Activist Investor Urges Germany’s RWE to Exit Coal Quicker
(Bloomberg) -- A small activist investor wants RWE AG to accelerate a transition to clean power, saying the German utility giant could double in value by closing and separating its lignite operations more quickly.
The shares could exceed 61 euros ($72) as part of a “credible plan” to divest assets run on lignite, the most polluting form of coal, Enkraft Capital GmbH said. These are no longer economically relevant, it wrote in a Sept. 6 letter to RWE’s chief executive officer and its chairman, a copy of which was seen by Bloomberg News. Another large German fund, Deka Investment GmbH, said it supports Enkraft’s view.
The fossil-fuels sector is under pressure to do more to tackle climate change, and RWE will phase out coal-fired power by 2038 as part of a German government target. Though Enkraft is a small investor focused on renewable energy, Engine No. 1’s recent campaign against Exxon Mobil Corp. has shown how even little-known hedge funds can be successful exerting influence on energy giants.
Enkraft has been involved in energy and activist campaigns before. It urged wind-farm operator PNE AG to entertain rival bids after a takeover offer from Morgan Stanley’s infrastructure fund in 2019. It says it owns more than 500,000 RWE shares and is advised by 7Square, a firm typically hired by large investors like Elliott Management Corp. and Cerberus Capital Management LP for campaigns in Germany.
RWE confirmed it was contacted by Enkraft and said it was “always open to discussing its business strategy with investors.”
Enkraft also said RWE could reap a 10 billion-euro to 13 billion-euro windfall if it halts production at lignite plants and sold emissions rights that it amassed in the past at lower costs. Carbon futures have surged about 90% this year to a record.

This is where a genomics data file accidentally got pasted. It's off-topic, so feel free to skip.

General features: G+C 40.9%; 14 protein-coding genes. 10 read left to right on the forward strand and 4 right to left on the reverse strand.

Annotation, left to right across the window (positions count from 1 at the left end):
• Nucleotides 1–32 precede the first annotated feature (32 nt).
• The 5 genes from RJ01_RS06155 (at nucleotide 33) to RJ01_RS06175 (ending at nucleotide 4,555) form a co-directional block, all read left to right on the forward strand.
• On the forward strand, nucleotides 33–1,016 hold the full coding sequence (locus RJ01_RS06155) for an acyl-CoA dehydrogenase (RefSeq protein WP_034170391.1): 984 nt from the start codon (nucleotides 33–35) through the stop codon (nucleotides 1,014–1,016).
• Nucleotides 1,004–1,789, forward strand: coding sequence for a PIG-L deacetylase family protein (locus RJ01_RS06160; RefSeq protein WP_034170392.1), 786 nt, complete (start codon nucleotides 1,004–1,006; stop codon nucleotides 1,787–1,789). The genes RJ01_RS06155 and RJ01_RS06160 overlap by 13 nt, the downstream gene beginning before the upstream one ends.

RWE’s shares rose by 1.5% to 33.23 euros by 11:57 a.m. in Frankfurt. The stock has fallen about 4% so far this year.
Though RWE has one of the largest renewable-energy portfolios among European utilities, it still generates about a quarter of its power from lignite plants. It has come under fire from investors and environmental activists in recent years for not transitioning away from fossil fuels faster.
“RWE’s business model must quickly become less CO2-dependent,” Ingo Speich, head of sustainability and corporate governance at Deka Investment, said in an emailed statement. “A debate about the speed at which CO2 can be reduced is to be welcomed, and major structural changes in the group must not be taboo.”
RWE would benefit from a re-rating to peers that focuses on green energy, like EDP Renovaveis SA or Orsted AS, Enkraft said, adding that those companies are valued at 19 times their expected earnings for 2022. RWE is valued roughly six times its earnings before certain items.
RWE has raised the prospect that Germany’s next government could revise the nation’s road map to phase out lignite, potentially forcing the company to close its power plants earlier. Analysts also say higher carbon costs could prompt RWE to shutter lignite assets quicker.
The “higher the carbon price, more the incentives for RWE to accelerate coal closures” and use money raised from selling emissions rights to offset accelerated lignite closure costs, Bernstein analysts said in a recent note.
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